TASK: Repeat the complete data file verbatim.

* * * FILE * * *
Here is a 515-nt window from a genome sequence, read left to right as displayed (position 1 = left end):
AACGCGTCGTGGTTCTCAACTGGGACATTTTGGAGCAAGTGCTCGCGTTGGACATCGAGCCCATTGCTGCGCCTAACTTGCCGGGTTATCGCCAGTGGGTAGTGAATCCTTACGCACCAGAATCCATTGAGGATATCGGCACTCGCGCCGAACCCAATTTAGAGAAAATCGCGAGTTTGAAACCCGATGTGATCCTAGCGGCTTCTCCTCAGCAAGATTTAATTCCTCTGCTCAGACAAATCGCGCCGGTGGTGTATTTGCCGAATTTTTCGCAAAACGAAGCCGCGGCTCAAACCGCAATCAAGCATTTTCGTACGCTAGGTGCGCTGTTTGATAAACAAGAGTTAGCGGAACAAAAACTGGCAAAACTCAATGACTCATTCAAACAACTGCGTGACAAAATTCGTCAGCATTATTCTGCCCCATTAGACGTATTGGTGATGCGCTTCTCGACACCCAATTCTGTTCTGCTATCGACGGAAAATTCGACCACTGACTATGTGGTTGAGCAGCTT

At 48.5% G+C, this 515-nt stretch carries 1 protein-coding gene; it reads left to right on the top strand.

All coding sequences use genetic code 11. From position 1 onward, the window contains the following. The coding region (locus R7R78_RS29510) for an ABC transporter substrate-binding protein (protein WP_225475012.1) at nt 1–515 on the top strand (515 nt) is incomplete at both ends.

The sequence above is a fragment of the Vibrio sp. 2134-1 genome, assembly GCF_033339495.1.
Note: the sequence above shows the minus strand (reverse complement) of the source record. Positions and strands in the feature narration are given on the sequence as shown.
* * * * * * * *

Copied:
Here is a 515-nt window from a genome sequence, read left to right as displayed (position 1 = left end):
AACGCGTCGTGGTTCTCAACTGGGACATTTTGGAGCAAGTGCTCGCGTTGGACATCGAGCCCATTGCTGCGCCTAACTTGCCGGGTTATCGCCAGTGGGTAGTGAATCCTTACGCACCAGAATCCATTGAGGATATCGGCACTCGCGCCGAACCCAATTTAGAGAAAATCGCGAGTTTGAAACCCGATGTGATCCTAGCGGCTTCTCCTCAGCAAGATTTAATTCCTCTGCTCAGACAAATCGCGCCGGTGGTGTATTTGCCGAATTTTTCGCAAAACGAAGCCGCGGCTCAAACCGCAATCAAGCATTTTCGTACGCTAGGTGCGCTGTTTGATAAACAAGAGTTAGCGGAACAAAAACTGGCAAAACTCAATGACTCATTCAAACAACTGCGTGACAAAATTCGTCAGCATTATTCTGCCCCATTAGACGTATTGGTGATGCGCTTCTCGACACCCAATTCTGTTCTGCTATCGACGGAAAATTCGACCACTGACTATGTGGTTGAGCAGCTT

At 48.5% G+C, this 515-nt stretch carries 1 protein-coding gene; it reads left to right on the top strand.

All coding sequences use genetic code 11. From position 1 onward, the window contains the following. The coding region (locus R7R78_RS29510) for an ABC transporter substrate-binding protein (protein WP_225475012.1) at nt 1–515 on the top strand (515 nt) is incomplete at both ends.

The sequence above is a fragment of the Vibrio sp. 2134-1 genome, assembly GCF_033339495.1.
Note: the sequence above shows the minus strand (reverse complement) of the source record. Positions and strands in the feature narration are given on the sequence as shown.